ATLANTA — When Georgia Tech called timeout to prepare for its final scoring opportunity of last Saturday’s game against Wake Forest, receivers coach Buzz Preston made a key observation.
Based upon previous Demon Deacons defensive setups he observed from atop BB&T Field’s press box, the assistant spoke into his microphone and offered a bit of advice to head coach Paul Johnson: run a slant to Correy Earls.
“Defensively there in the secondary, you could see certain things that they were doing that tells you, ‘Hey, that could be a possibility,’” Preston said. “So that’s what you have to do, and there’s three of us up in the box and that’s our job to be able to see the little adjustments and be able to get them down to Coach so he can make the call.”
Johnson made the call for quarterback Joshua Nesbitt to buy time, avoid a sack and find Earls cutting nine yards toward the end zone.
With the ball zipping into Earls’ palms and his legs crossing the plane of the goal line, the play had worked just as the Yellow Jackets had hoped. A touchdown score with 15 seconds remaining, the reception delivered Georgia Tech a come-from-behind 24-20 victory.
“It’s just part of the job,” Preston said. “We’re supposed to see things up there to help Coach so we can get it done. By what they were doing, there was an opportunity to have something there and fortunately, we all saw it and got it done.”
London , Groh on advantage
On Tuesday, during a rare news conference, Georgia Tech defensive coordinator Al Groh was asked about his past relationships with the staff at Virginia and how they may impact this weekend’s matchup between the two programs.
He pulled no punches.
“Clearly the advantage is on the Virginia side,” the former Cavaliers head coach said. “I say that for one, because I taught our defense that we’re playing here to the secondary and head coach (there). They’ve got all my playbooks, all my cut-ups.”
Groh led Virginia the past nine seasons, implementing his 3-4 defensive scheme there. The system is one that was made famous by him and others at the NFL level, where he won a Super Bowl nearly two decades ago.
“Three of their coaches have sat through endless hours of meetings with me discussing the defense, making gameplans and analyzing our performance,” Groh said. “There’s no dilemma up there of figuring out how Al Groh thinks.”
Current Virginia head coach Mike London, a former assistant who left the Cavaliers to coach at Richmond before coming back this fall, agreed with Groh’s estimation. Well, sort of.
“He taught us the defense, so we do know particulars about the defense. That’s accurate,” London said when asked Wednesday about Groh’s comments. “But what we as coaches know, the players have to react to that. They have to be the ones able to execute that.”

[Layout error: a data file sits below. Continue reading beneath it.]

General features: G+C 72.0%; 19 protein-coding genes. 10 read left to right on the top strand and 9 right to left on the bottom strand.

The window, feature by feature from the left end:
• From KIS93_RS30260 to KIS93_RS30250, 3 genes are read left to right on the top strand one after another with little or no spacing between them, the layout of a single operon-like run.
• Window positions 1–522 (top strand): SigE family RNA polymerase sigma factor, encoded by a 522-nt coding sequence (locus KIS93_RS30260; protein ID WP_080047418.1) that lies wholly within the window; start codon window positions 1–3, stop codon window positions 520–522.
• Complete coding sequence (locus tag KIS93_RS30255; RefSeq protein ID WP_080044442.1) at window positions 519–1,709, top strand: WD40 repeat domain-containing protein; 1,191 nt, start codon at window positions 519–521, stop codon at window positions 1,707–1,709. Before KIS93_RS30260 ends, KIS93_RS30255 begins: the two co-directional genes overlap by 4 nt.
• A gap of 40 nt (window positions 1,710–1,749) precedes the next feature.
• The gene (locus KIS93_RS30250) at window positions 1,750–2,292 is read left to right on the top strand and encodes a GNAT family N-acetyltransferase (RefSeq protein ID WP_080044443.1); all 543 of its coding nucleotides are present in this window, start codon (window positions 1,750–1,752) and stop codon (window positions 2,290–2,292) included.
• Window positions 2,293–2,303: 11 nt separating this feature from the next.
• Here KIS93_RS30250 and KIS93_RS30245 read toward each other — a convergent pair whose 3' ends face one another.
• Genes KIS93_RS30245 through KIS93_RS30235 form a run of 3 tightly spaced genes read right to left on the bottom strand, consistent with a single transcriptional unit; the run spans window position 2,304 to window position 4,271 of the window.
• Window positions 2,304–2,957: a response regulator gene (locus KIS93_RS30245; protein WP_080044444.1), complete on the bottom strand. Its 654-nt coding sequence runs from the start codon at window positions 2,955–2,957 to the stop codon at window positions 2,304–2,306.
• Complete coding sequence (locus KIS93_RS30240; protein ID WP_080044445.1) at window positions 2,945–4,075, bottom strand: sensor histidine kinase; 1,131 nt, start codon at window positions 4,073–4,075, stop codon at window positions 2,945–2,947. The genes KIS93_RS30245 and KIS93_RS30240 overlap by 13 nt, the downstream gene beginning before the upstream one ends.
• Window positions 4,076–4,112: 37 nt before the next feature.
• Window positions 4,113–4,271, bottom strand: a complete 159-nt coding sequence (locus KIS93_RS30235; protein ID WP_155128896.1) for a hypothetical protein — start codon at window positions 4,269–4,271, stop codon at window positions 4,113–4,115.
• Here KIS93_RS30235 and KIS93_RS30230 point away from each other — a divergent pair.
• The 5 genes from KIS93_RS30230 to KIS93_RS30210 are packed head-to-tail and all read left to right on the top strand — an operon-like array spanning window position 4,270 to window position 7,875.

When asked about injuries following Wednesday’s practice, Johnson said that linebacker Brad Jefferson worked out, but offensive guard Will Jackson was still sidelined.
Jefferson was a little banged up following the win over Wake Forest, while Jackson was lost in the first quarter with a left ankle injury. It is the same ankle that ran him from the season-opener against South Carolina State and forced him to miss the Week 2 loss at Kansas.
Jefferson is expected to play, while Jackson — if he can’t go Thursday — could be replaced at guard by backup Zach Krish. If that happens, Dublin native Nick McRae likely will fall down the depth chart at guard and be behind both Jackson and Krish, after starting the preseason battling for the starting job with Jackson.
Back-to-back for Wake
The Demon Deacons’ tough road doesn’t get any easier this week as they face Johnson’s former Navy program one game after seeing the Yellow Jackets.
The problem with seeing the Midshipmen seven days after Georgia Tech can be
summed up with two words: physical offenses.
“It’s a grind physically playing triple option-style offenses,” Wake Forest head coach Jim Grobe said on the ACC coaches’ teleconference Wednesday. “Every play is a gut-check, they’ve got linemen running into your defenders every play. One of my concerns with last week’s game was that they were so physical, and here we go again.”
The Yellow Jackets churned out 209 yards rushing against the Demon Deacons in a game that was largely dominated by defensive efforts, until Earls’ catch late.